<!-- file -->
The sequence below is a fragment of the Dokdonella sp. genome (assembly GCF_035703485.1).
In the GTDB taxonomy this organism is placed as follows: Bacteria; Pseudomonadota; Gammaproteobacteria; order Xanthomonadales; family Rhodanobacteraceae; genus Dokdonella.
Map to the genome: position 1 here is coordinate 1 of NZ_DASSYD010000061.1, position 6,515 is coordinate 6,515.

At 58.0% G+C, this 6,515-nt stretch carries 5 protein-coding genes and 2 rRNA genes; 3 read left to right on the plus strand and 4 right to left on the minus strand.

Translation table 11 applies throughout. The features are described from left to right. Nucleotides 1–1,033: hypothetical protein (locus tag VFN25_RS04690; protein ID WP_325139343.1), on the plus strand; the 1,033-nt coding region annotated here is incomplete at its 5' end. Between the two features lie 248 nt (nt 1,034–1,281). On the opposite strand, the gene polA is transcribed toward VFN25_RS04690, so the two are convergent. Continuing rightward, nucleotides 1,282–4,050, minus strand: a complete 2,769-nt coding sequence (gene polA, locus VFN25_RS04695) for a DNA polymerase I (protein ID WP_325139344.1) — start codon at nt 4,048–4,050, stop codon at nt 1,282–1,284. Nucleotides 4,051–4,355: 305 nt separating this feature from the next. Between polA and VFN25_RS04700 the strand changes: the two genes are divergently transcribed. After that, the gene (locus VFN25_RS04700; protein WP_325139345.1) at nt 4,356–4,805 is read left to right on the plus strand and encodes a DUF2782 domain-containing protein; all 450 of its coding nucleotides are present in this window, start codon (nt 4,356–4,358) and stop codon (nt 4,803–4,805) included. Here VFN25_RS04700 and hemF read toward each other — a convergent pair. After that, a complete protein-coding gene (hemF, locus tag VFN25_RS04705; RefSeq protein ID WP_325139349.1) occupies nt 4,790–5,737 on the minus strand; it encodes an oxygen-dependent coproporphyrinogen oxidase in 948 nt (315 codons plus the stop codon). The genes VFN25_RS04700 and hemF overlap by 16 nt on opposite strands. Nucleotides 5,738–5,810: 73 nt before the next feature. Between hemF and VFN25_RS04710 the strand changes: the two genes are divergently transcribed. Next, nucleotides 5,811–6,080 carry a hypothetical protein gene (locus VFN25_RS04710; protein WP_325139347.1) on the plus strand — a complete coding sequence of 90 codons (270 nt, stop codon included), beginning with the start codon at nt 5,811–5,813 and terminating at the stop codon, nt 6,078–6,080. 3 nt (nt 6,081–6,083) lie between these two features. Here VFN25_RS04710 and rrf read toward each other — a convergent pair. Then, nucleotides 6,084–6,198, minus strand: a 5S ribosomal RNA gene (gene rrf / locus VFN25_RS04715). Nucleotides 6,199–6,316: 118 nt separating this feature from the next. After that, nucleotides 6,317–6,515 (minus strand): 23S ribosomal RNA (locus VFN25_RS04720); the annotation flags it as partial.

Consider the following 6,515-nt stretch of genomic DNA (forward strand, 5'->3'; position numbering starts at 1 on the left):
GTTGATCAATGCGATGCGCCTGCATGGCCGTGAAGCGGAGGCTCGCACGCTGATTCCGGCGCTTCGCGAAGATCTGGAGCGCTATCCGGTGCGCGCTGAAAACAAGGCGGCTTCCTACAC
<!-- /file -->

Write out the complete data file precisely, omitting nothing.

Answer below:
The sequence below is a fragment of the Dokdonella sp. genome (assembly GCF_035703485.1).
In the GTDB taxonomy this organism is placed as follows: Bacteria; Pseudomonadota; Gammaproteobacteria; order Xanthomonadales; family Rhodanobacteraceae; genus Dokdonella.
Map to the genome: position 1 here is coordinate 1 of NZ_DASSYD010000061.1, position 6,515 is coordinate 6,515.

At 58.0% G+C, this 6,515-nt stretch carries 5 protein-coding genes and 2 rRNA genes; 3 read left to right on the plus strand and 4 right to left on the minus strand.

Translation table 11 applies throughout. The features are described from left to right. Nucleotides 1–1,033: hypothetical protein (locus tag VFN25_RS04690; protein ID WP_325139343.1), on the plus strand; the 1,033-nt coding region annotated here is incomplete at its 5' end. Between the two features lie 248 nt (nt 1,034–1,281). On the opposite strand, the gene polA is transcribed toward VFN25_RS04690, so the two are convergent. Continuing rightward, nucleotides 1,282–4,050, minus strand: a complete 2,769-nt coding sequence (gene polA, locus VFN25_RS04695) for a DNA polymerase I (protein ID WP_325139344.1) — start codon at nt 4,048–4,050, stop codon at nt 1,282–1,284. Nucleotides 4,051–4,355: 305 nt separating this feature from the next. Between polA and VFN25_RS04700 the strand changes: the two genes are divergently transcribed. After that, the gene (locus VFN25_RS04700; protein WP_325139345.1) at nt 4,356–4,805 is read left to right on the plus strand and encodes a DUF2782 domain-containing protein; all 450 of its coding nucleotides are present in this window, start codon (nt 4,356–4,358) and stop codon (nt 4,803–4,805) included. Here VFN25_RS04700 and hemF read toward each other — a convergent pair. After that, a complete protein-coding gene (hemF, locus tag VFN25_RS04705; RefSeq protein ID WP_325139349.1) occupies nt 4,790–5,737 on the minus strand; it encodes an oxygen-dependent coproporphyrinogen oxidase in 948 nt (315 codons plus the stop codon). The genes VFN25_RS04700 and hemF overlap by 16 nt on opposite strands. Nucleotides 5,738–5,810: 73 nt before the next feature. Between hemF and VFN25_RS04710 the strand changes: the two genes are divergently transcribed. Next, nucleotides 5,811–6,080 carry a hypothetical protein gene (locus VFN25_RS04710; protein WP_325139347.1) on the plus strand — a complete coding sequence of 90 codons (270 nt, stop codon included), beginning with the start codon at nt 5,811–5,813 and terminating at the stop codon, nt 6,078–6,080. 3 nt (nt 6,081–6,083) lie between these two features. Here VFN25_RS04710 and rrf read toward each other — a convergent pair. Then, nucleotides 6,084–6,198, minus strand: a 5S ribosomal RNA gene (gene rrf / locus VFN25_RS04715). Nucleotides 6,199–6,316: 118 nt separating this feature from the next. After that, nucleotides 6,317–6,515 (minus strand): 23S ribosomal RNA (locus VFN25_RS04720); the annotation flags it as partial.

Consider the following 6,515-nt stretch of genomic DNA (forward strand, 5'->3'; position numbering starts at 1 on the left):
GTTGATCAATGCGATGCGCCTGCATGGCCGTGAAGCGGAGGCTCGCACGCTGATTCCGGCGCTTCGCGAAGATCTGGAGCGCTATCCGGTGCGCGCTGAAAACAAGGCGGCTTCCTACAC